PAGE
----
Before you can go about interpreting your dreams and learning what they have to teach you, it is important to remember your dreams. It is estimated that as much as 50% of a dream's content is lost within five minutes of waking, and as much as 90% of the content can be lost after only ten minutes.
This short window of recall is one reason that many people insist they rarely or never dream, even though sleep scientists have proven that every human being dreams from between four and seven times each and every night.
One great way to remember your dreams, and to begin to analyze and interpret them, is to keep a dream journal. A dream journal does not have to be anything elaborate or fancy. The dream journal can be as simple as a table kept on the nightstand by the bed.
Try to get into the habit of writing down what you remember of your dream every morning immediately upon waking. It is important to do this as soon as you are awake, since the majority of the dream can be lost in just a few minutes. If you cannot remember the entire dream, just jot down a few words, or even your impressions of the dream.
Many people begin to see patterns emerging after they have kept a sleep journal for a number of nights. For instance, even if your dreams are different each night, there may be similar themes or locations. These themes and locations can be a big help later on when you begin attempting to interpret your dreams.
When interpreting your dreams, try to make it fun and interesting. If it seems like drudgery it probably is not worth doing. Most people engage in dream interpretation for their own entertainment and enlightenment, and not for any deeper philosophical or psychological reason.
Some people, however, are able to use their nightly dreams as springboards into their subconscious, and these people are often able to use the locations, people and events found in their dreams to work through issues they are facing in the real world.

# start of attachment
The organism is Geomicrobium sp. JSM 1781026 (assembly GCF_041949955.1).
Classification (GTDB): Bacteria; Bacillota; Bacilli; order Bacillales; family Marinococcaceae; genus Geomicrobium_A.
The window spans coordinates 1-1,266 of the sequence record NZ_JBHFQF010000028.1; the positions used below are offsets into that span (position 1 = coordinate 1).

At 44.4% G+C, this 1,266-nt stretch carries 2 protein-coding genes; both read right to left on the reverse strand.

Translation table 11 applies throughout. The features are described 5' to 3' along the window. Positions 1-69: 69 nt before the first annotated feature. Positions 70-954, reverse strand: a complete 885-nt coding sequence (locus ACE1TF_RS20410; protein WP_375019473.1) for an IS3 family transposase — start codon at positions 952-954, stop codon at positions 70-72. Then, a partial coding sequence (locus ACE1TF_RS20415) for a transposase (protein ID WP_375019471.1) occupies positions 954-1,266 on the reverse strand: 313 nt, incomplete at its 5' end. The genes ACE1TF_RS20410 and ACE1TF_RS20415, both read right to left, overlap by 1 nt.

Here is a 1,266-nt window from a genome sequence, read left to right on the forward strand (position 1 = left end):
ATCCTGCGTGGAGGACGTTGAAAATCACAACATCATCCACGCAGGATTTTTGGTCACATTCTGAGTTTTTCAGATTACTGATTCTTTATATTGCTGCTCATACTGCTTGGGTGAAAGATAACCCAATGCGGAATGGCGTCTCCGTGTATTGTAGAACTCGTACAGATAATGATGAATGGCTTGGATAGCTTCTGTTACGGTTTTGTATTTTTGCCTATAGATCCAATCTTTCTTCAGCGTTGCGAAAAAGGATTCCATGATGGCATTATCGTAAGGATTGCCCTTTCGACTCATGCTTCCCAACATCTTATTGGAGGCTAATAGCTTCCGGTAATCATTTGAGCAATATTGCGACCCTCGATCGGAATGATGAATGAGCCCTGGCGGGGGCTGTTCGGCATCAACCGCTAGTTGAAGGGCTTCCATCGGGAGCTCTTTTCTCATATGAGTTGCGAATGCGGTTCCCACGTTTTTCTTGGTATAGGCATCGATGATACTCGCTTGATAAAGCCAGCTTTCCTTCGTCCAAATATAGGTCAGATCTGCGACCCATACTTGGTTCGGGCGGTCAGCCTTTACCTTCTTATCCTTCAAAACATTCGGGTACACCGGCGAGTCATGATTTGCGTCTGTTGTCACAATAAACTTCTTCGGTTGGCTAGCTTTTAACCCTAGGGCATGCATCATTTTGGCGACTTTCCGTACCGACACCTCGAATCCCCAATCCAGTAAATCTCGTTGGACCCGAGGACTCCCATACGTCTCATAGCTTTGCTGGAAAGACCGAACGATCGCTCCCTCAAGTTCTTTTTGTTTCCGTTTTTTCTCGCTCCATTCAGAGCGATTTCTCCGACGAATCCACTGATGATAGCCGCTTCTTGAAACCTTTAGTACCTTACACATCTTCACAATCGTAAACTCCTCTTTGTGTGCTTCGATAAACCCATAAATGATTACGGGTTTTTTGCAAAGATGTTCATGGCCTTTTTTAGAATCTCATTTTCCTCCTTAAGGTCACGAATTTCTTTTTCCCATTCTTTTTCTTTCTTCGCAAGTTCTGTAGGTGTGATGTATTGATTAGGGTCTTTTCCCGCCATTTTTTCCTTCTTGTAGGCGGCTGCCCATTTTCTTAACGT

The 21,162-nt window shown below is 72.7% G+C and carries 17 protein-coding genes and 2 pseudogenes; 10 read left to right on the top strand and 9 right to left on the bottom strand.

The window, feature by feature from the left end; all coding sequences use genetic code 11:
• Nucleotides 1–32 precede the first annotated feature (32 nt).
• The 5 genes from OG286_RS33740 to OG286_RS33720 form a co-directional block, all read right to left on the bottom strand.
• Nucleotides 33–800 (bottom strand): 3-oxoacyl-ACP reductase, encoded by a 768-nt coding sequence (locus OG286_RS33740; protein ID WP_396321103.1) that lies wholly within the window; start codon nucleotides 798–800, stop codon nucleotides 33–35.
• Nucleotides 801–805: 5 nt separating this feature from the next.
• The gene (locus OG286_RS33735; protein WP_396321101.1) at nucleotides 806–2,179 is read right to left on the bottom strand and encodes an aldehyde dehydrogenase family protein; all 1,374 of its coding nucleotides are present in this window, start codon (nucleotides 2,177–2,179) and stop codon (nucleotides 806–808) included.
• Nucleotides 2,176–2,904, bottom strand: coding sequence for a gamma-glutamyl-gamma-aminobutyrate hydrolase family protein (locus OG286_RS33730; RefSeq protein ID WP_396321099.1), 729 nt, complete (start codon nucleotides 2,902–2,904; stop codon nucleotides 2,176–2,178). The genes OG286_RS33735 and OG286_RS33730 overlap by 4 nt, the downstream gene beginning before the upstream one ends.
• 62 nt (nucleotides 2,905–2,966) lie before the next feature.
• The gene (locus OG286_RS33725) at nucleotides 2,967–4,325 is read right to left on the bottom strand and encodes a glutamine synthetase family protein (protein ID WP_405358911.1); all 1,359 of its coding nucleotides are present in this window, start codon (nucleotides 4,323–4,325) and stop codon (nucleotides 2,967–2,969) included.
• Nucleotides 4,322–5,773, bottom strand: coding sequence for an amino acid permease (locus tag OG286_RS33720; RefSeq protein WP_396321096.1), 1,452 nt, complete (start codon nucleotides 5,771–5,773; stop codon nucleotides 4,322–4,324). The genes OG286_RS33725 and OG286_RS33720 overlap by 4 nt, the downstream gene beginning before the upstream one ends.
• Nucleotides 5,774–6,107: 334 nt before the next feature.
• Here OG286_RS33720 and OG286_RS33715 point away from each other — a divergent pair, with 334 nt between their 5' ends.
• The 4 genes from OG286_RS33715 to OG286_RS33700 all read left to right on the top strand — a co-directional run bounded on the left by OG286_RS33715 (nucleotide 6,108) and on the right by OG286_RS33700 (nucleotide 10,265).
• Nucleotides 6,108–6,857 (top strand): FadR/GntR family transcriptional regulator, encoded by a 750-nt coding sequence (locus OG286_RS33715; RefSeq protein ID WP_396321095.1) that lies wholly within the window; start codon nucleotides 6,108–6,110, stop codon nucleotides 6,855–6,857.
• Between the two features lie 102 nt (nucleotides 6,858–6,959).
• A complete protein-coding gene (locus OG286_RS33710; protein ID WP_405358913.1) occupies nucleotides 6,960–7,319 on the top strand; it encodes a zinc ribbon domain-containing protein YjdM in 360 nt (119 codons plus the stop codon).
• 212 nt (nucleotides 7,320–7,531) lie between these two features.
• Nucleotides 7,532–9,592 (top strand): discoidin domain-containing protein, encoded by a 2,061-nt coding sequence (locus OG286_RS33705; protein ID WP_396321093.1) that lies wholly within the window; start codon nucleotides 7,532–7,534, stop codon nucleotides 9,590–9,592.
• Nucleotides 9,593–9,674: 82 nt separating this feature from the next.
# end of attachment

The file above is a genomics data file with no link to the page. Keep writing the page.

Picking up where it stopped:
For instance, if you dream constantly about falling, it could indicate that you feel your life is out of control and unstable. If you can examine your life and take control of it, it can result in not only a cessation of those bad dreams but in a better and more fulfilling life as well.
Fear of certain events in your life, or anxiety about things you cannot face, can often manifest itself through dreams in which you are being chased, or pursued by an attacker. Those experiencing these frightening and disturbing dreams often benefit from performing a self examination to determine what they are afraid to face. Once these challenges have been faced, the chasing dreams usually go away.
It is even possible to work through some traumas while still in the dream state. For instance, those who dream of being pursued are sometimes able to turn their dreams around by confronting the attacker within the dream. Simply turning around and asking the pursuer what he or she wants from you is often enough to turn the dream into a positive one, and to begin working through the psychological issues that caused it.
Of course not all dream issues are so easily solved. If your dream journal reveals frequent nightmares or similar disturbing dreams, it could be related to a past trauma that will take professional help to address. For instance, soldiers returning from war zones, and rescue workers returning from floods, fires and other natural disasters, report a higher level of nightmares than does the general public.
It seems that bad dreams and nightmares may be the subconscious mind's way of dealing with issues the conscious mind is not ready to confront. Confronting these demons, and banishing the nightmares they engender, often requires the help of a qualified counselor or therapist
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